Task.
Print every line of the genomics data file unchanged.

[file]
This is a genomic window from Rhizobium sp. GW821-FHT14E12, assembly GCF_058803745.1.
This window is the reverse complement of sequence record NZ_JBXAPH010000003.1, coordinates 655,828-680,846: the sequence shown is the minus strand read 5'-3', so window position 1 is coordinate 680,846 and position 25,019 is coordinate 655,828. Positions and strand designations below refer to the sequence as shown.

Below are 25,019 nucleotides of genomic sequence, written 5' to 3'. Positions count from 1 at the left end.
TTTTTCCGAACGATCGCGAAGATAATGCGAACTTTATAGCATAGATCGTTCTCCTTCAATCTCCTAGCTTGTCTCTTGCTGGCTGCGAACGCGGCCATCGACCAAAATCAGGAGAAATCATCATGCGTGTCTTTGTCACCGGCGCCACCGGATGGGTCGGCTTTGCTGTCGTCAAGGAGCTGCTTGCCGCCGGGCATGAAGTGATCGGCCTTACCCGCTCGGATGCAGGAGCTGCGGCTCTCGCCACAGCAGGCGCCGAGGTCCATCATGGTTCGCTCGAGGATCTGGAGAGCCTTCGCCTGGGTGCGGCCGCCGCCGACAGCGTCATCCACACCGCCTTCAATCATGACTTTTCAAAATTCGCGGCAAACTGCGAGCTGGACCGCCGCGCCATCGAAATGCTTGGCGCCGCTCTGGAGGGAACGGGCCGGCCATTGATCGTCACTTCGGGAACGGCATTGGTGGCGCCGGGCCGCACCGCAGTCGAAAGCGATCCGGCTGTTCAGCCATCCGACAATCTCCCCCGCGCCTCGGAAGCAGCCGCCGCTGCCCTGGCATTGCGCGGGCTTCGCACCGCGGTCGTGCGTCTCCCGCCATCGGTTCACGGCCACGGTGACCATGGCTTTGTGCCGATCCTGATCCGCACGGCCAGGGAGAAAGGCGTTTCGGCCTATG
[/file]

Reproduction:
This is a genomic window from Rhizobium sp. GW821-FHT14E12, assembly GCF_058803745.1.
This window is the reverse complement of sequence record NZ_JBXAPH010000003.1, coordinates 655,828-680,846: the sequence shown is the minus strand read 5'-3', so window position 1 is coordinate 680,846 and position 25,019 is coordinate 655,828. Positions and strand designations below refer to the sequence as shown.

Below are 25,019 nucleotides of genomic sequence, written 5' to 3'. Positions count from 1 at the left end.
TTTTTCCGAACGATCGCGAAGATAATGCGAACTTTATAGCATAGATCGTTCTCCTTCAATCTCCTAGCTTGTCTCTTGCTGGCTGCGAACGCGGCCATCGACCAAAATCAGGAGAAATCATCATGCGTGTCTTTGTCACCGGCGCCACCGGATGGGTCGGCTTTGCTGTCGTCAAGGAGCTGCTTGCCGCCGGGCATGAAGTGATCGGCCTTACCCGCTCGGATGCAGGAGCTGCGGCTCTCGCCACAGCAGGCGCCGAGGTCCATCATGGTTCGCTCGAGGATCTGGAGAGCCTTCGCCTGGGTGCGGCCGCCGCCGACAGCGTCATCCACACCGCCTTCAATCATGACTTTTCAAAATTCGCGGCAAACTGCGAGCTGGACCGCCGCGCCATCGAAATGCTTGGCGCCGCTCTGGAGGGAACGGGCCGGCCATTGATCGTCACTTCGGGAACGGCATTGGTGGCGCCGGGCCGCACCGCAGTCGAAAGCGATCCGGCTGTTCAGCCATCCGACAATCTCCCCCGCGCCTCGGAAGCAGCCGCCGCTGCCCTGGCATTGCGCGGGCTTCGCACCGCGGTCGTGCGTCTCCCGCCATCGGTTCACGGCCACGGTGACCATGGCTTTGTGCCGATCCTGATCCGCACGGCCAGGGAGAAAGGCGTTTCGGCCTATG